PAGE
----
- As a member of a physician anesthesiologist-led intubation team.
- In other roles and responsibilities as appropriate to the nurse anesthetist’s education and training in nursing.
- As in normal times, as a member of a physician anesthesiologist-led procedural and operating room ACT.
Transitioning Nurse Anesthetists to ICU Nursing Roles
Nurse anesthetists’ prior experience as intensive care unit (ICU) nurses provides hospitals across the country access to a necessary member of every intensive care team – ICU nurses. To address critical care staffing needs and in the interest of public health, states and health systems should utilize the intensive care nursing background nurse anesthetists possess by shifting their responsibilities to needed team roles as ICU nurses throughout the pandemic.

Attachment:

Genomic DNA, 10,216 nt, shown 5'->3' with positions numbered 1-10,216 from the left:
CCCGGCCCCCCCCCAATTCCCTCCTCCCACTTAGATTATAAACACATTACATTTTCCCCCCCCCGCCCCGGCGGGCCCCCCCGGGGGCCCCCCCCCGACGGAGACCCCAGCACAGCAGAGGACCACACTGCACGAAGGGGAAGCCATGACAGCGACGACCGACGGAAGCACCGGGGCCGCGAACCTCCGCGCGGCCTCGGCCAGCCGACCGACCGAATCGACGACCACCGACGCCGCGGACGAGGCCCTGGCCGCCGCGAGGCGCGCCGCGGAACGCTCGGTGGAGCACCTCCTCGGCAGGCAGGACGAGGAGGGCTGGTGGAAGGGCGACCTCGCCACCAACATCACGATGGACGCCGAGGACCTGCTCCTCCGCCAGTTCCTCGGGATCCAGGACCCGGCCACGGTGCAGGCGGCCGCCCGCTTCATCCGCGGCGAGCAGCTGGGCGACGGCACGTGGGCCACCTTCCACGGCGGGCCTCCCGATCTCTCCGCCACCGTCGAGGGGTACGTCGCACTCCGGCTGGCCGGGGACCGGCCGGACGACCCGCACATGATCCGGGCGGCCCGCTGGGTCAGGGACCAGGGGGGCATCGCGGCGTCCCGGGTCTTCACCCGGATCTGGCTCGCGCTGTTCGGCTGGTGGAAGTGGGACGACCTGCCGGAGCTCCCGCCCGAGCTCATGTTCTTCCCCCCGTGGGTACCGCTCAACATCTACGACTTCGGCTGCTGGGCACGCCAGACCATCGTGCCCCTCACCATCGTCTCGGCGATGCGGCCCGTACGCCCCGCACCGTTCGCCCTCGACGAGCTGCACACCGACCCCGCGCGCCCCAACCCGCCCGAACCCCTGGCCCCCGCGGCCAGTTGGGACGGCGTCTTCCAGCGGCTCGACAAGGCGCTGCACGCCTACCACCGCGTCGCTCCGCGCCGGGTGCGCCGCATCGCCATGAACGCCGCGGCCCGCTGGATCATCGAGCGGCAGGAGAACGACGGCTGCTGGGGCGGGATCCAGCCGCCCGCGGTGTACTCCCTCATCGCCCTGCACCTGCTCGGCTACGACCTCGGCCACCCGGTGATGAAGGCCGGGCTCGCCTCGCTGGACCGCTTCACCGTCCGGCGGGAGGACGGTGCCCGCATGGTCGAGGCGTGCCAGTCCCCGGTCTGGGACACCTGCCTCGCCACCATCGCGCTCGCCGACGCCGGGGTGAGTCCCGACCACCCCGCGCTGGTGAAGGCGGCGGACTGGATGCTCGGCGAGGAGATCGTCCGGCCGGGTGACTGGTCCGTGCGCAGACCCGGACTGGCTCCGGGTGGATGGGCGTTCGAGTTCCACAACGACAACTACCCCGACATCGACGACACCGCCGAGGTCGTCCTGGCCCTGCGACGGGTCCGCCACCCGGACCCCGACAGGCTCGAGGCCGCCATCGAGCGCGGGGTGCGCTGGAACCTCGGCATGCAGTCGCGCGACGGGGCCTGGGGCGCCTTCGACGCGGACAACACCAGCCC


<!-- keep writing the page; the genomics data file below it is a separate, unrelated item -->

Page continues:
To address patients’ and hospitals’ increasing need for ICU nurses, and to utilize nurse anesthetists’ previous employment experience, it is appropriate for state governments and health systems to temporarily transition nurse anesthetists’ clinical responsibilities during the pandemic to ICU nursing roles where they can continue to best help patients. Nurse anesthetist programs require applicants to possess a minimum of one year’s experience in a critical care setting as a registered nurse.2 Nurse anesthetists frequently and appropriately reference their ICU nursing experience. Effectively the ICU nurses of the operating room, nurse anesthetists should be considered for these needed ICU nursing roles. Whether in an ICU or operating room, nurse anesthetists are accustomed to working in physician-led team settings.